How can I set the background color below (and to the right) of table cells if there are few rows (or colums)?

These areas don't belong to JTable by default. Instead its JViewport parent shows through there. You may either set a background color on the JViewport:

table.getParent().setBackground(...);
// table.getParent().setOpaque(true); if possibly turned off somewhere else

or use something like described in the Drag-and-Drop section to make the JTable higher/wider.

User interaction

Why doesn't my TableCellRenderer react to MouseEvents?

The components returned by TableCellRenderers are only used to paint the cell, not to react to user interaction. Add a MouseListener to the JTable instead. Note that single clicks already have a LAF- and TableCellEditor-specific meaning, so it is better only to react to double clicks. For editing of values, use a TableCellEditor.

How can I catch a double click on a JTable cell?

Add a MouseListener to the JTable. Renderers do not respond to user interaction. Editors would.

table.addMouseListener(new MouseAdapter()
{
    public void mouseClicked(MouseEvent e)
    {
        if (e.getComponent().isEnabled() && e.getButton() == MouseEvent.BUTTON1 && e.getClickCount() == 2)
        {
            Point p = e.getPoint();
            int row = table.rowAtPoint(p); 
            int column = table.columnAtPoint(p); 
            // Use table.convertRowIndexToModel / table.convertColumnIndexToModle to convert to view indices

            // ...
        }
    }
}

How can I disable KeyStrokes that the JTable handles?

JTable (or its TableUI) may handle KeyStrokes directly that should be handled on a higher level (accelerators, mnemonics).

One has to install a disabled action for the KeyStroke in question. There is no way to remove KeyStrokes directly that a parent input map handles.

disabled = new AbstractAction()
{
    public boolean isEnabled() { return false; } 
    public void actionPerformed(ActionEvent e) { }
};

// ....

// could use any unique-enough string

table.getInputMap(JComponent.WHEN_ANCESTOR_OF_FOCUSED_COMPONENT).put(KeyStroke.getKeyStroke(...), "none");
table.getActionMap().put("none", disabled);

Strictly speaking, one should also install this in the WHEN_FOCUSED input map.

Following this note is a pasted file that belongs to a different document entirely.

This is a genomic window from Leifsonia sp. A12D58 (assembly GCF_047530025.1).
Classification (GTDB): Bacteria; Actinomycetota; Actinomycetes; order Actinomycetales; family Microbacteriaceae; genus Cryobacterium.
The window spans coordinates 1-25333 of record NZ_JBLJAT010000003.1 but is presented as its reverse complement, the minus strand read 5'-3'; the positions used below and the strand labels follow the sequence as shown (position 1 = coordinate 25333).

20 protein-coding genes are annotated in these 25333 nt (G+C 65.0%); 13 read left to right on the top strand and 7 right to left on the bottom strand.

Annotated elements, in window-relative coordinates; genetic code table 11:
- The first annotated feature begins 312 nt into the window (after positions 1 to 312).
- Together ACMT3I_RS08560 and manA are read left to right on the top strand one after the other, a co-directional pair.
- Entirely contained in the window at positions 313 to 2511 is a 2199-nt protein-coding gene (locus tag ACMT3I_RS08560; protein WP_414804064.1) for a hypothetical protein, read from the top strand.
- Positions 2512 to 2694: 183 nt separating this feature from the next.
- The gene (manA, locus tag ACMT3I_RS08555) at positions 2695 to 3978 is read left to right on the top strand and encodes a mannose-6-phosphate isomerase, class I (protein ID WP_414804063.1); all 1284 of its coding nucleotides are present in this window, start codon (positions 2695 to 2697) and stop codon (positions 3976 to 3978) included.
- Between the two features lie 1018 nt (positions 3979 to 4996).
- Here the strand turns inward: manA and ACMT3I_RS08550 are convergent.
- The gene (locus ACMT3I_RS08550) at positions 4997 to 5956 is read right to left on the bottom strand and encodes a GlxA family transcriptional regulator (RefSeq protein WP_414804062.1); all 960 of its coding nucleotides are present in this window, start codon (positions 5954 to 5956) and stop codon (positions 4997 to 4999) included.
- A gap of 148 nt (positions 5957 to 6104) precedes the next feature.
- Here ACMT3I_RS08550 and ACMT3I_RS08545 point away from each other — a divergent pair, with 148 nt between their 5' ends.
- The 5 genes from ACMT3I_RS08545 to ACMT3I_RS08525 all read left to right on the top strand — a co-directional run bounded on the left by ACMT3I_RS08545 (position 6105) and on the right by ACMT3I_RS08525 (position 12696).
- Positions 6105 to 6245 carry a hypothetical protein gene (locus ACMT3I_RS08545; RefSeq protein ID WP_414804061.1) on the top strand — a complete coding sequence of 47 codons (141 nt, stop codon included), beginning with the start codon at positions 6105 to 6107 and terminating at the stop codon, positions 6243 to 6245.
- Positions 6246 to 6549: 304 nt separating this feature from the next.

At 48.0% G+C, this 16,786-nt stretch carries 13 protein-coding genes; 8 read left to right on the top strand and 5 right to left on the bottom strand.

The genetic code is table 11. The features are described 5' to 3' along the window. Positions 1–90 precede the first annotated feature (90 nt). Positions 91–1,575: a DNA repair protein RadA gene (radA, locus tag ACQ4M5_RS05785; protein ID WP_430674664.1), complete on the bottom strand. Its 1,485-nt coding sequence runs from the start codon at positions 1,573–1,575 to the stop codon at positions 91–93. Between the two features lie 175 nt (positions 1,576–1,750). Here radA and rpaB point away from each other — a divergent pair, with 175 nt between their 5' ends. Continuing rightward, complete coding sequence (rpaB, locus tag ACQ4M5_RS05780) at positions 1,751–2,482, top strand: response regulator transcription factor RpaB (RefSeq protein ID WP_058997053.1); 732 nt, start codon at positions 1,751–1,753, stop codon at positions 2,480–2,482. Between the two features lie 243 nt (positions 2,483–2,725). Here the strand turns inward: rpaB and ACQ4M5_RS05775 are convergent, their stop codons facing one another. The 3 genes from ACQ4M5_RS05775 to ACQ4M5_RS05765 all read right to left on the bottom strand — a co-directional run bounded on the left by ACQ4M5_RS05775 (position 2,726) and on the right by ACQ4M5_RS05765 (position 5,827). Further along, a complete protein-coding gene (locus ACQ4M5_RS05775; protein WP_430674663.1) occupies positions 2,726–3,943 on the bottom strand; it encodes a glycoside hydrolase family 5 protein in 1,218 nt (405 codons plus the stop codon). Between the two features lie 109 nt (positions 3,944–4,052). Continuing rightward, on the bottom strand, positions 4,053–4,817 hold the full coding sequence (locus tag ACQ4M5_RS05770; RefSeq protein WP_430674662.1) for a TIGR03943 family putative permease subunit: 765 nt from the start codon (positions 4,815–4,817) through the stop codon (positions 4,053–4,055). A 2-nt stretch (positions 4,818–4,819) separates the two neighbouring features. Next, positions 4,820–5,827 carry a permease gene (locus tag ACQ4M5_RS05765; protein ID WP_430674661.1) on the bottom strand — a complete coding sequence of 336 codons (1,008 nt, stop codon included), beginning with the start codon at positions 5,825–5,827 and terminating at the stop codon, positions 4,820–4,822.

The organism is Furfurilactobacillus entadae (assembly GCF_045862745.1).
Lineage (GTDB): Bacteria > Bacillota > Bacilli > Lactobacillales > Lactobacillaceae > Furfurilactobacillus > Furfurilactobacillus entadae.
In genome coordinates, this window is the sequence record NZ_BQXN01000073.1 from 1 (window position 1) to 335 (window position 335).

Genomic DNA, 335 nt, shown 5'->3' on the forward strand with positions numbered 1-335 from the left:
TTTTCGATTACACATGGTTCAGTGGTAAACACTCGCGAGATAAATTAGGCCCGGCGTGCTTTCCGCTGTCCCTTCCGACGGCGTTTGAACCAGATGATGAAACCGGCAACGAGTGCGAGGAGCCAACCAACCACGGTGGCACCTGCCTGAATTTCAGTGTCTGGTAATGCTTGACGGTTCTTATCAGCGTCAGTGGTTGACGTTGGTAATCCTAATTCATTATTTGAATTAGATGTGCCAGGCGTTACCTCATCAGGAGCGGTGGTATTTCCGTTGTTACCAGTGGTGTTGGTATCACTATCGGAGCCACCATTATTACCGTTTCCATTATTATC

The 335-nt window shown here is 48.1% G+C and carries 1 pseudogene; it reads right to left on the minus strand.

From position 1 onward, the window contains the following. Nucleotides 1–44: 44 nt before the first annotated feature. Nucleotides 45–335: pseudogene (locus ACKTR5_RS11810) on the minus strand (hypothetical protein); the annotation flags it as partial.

Note that if an editor component has focus, it will also possibly handle the key stroke.

Editing / TableCellEditors

How can I make table cells uneditable?

Your TableModel must return false from isCellEditable(row, column).

DefaultTableModel always returns true from this method. You need to write a subclass to change this, for example

DefaultTableModel data = new DefaultTableModel(....)
{
    public boolean isCellEditable(int row, int column)
    {
        return <insert condition>;
    }
};

TableModel

See discussion of TableModel.

How can I add/remove rows?

Use DefaultTableModel.

DefaultTableModel data = new DefaultTableModel(...);
JTable table = new JTable(data);

// somewhen later

data.addRow(...);

Drag-and-Drop

Why doesn't the JTable accept drops on the area below the rows (if it has few)?

That area isn't part of the JTable anymore, instead its parent component, the JViewport, shows, and it cannot know what to do with any data to be dropped. To make JTable, like JList, always fill the whole viewport, even its cells aren't enough, use:

JTable table = new JTable(data)
{
    public boolean getScrollableTracksViewportHeight()
    {
        Component parent = getParent();

        if (parent instanceof JViewport)
            return parent.getHeight() > getPreferredSize().height;

        return false;
    }
};

This has (vaguely suggested as concerning JViewport and not JTable) been reported as a bug. (#4310721)

The horizontal equivalent cannot be used for JTables without autoresizing whose columns may be not wide enough because then JTable will start resizing the columns again to fill all space; this also leads to weird effects during resizing. JTable cannot be easily changed to span the whole viewport while the columns have lesser widths.


(C) 2001-2009 Christian Kaufhold (swing@chka.de)